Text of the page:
The ESA satellite for the analysis of already known exoplanets is ready to go into action after the test phase. Ended despite the difficulties of the coronavirus emergency
Everything went fine. Cheops (Characterising Exoplanet Satellite), the satellite for the study of the exoplanets of the European Space Agency (Esa), has passed the exams, better than expected to be honest, and now he is ready to go to work. The same is the news Esa , which summarizes all the test phases that have been necessary from December to today to test the capabilities of the satellite and announce the start of the real operational phase for the end of the month, also identifying a series of targets on which the mission is ready to put eyes .
The main purpose of Cheops is, as the name suggests and as we told you, to draw up a little more detailed identity cards of exoplanets already seen ( and we have seen thousands of them), allowing for example to know more precisely their dimensions. This work, combined with the data already known, would allow to refine the hunt for exoplanets potentially habitable, remember from the University of Bern participating in the mission.
To understand if he was ready to do it, the researchers conducted a series of tests aimed at measuring the thermal stability and photometric performance of the space telescope, and have managed to show that Cheops has an accuracy in measuring the brightness of known stars greater than hoped. But not only that: part of the tests were conducted in the midst of the emergency from coronavirus . Being able to rely on a largely automatic control system, manageable from home, has allowed the work on Cheops to continue successfully, added Willy Benz of the University of Bern, principal investigator of the mission. Who added: Cheops is able to make five times more accurate measurements than possible from Earth.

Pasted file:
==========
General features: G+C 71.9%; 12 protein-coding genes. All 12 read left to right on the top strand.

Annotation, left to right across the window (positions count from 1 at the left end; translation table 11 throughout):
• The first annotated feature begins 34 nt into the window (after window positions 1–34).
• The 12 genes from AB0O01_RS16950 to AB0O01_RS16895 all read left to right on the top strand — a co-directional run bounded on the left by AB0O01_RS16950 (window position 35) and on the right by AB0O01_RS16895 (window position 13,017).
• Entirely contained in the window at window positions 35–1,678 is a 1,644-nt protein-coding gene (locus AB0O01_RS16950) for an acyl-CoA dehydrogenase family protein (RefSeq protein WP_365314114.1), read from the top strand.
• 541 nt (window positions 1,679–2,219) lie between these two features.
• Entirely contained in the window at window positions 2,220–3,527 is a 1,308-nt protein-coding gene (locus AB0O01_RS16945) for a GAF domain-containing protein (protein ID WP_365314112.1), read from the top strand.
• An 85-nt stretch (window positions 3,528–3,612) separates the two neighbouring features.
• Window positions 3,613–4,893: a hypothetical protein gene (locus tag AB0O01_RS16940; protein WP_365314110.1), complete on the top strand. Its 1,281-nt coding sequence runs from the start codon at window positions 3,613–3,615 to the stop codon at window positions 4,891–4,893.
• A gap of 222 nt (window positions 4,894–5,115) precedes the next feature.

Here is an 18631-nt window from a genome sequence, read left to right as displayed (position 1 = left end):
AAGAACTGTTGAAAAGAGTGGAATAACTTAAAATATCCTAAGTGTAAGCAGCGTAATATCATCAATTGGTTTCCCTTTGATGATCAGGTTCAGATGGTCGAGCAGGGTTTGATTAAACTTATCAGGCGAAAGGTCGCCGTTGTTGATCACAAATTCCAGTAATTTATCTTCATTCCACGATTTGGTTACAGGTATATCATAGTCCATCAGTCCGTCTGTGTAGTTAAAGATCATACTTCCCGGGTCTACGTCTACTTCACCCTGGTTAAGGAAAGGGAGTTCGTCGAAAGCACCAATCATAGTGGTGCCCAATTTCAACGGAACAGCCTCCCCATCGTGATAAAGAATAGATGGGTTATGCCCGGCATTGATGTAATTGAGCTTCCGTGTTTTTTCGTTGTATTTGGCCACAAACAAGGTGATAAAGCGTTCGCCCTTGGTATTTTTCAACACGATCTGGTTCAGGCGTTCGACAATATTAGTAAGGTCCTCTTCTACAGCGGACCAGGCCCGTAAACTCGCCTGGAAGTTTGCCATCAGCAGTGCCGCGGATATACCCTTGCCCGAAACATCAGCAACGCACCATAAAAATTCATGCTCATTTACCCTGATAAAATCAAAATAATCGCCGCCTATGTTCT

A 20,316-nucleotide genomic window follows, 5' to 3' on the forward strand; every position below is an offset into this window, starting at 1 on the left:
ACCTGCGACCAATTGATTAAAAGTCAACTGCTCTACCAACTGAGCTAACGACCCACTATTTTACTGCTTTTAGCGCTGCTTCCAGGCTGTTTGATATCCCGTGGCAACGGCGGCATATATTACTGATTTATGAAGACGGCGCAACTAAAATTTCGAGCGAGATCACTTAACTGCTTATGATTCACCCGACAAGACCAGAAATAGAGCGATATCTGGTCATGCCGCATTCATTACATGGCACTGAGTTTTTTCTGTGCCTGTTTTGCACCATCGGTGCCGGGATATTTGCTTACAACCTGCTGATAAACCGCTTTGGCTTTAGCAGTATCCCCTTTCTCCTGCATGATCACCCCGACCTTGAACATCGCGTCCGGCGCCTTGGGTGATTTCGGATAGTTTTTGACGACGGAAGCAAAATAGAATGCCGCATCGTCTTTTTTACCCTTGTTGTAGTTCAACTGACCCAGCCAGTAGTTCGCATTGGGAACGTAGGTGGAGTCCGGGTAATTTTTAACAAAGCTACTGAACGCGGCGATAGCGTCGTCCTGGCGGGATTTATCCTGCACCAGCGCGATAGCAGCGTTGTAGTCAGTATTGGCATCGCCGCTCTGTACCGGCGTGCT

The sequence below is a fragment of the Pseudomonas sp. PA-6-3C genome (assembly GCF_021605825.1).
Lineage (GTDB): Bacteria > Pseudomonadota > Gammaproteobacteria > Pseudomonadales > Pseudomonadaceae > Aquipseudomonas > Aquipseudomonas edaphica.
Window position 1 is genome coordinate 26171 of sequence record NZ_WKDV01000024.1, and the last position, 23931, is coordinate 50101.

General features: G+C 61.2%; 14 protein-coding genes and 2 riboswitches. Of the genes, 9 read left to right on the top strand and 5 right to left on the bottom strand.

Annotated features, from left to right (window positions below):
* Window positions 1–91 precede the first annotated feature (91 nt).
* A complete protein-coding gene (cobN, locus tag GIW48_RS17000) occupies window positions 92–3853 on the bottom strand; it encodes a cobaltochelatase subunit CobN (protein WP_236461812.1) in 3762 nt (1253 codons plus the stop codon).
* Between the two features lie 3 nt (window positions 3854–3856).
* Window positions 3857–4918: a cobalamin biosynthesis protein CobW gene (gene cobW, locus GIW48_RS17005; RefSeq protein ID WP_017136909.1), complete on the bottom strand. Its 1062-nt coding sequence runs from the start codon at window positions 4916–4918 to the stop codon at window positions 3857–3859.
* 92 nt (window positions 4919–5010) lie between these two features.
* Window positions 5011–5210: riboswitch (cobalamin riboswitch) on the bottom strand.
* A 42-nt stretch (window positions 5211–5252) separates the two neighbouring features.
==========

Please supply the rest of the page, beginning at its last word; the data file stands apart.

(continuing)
To test it, in the final phase of the break-in of the satellite, Cheops has focused its eyes on a star three times larger than our sun and a little colder, Hd 93396 , distant 320 light years from Earth, and on its planet Kelt – 11 b . The telescope thus recorded the light curve coming from the star during the hours in which this exoplanet passed in front of it, therefore weakening it. Thanks to this, the researchers were able to estimate the size of the exoplanet (approximately 180 thousand km in diameter, with an uncertainty of 4300 km ), which appears so larger than Jupiter but with a smaller mass, probably due to its proximity to its star the researchers explain: “ It would float in water in a fairly large pool” , he commented David Ehrenreich, Cheops Mission Scientist of the University of Geneva.
The next news that we will have from Cheops will now probably concern the exoplanet 55 Cancers, covered by an ocean of lava and the exoplanet GJ 436 b, renamed as a warm Neptune , conclude from ESA.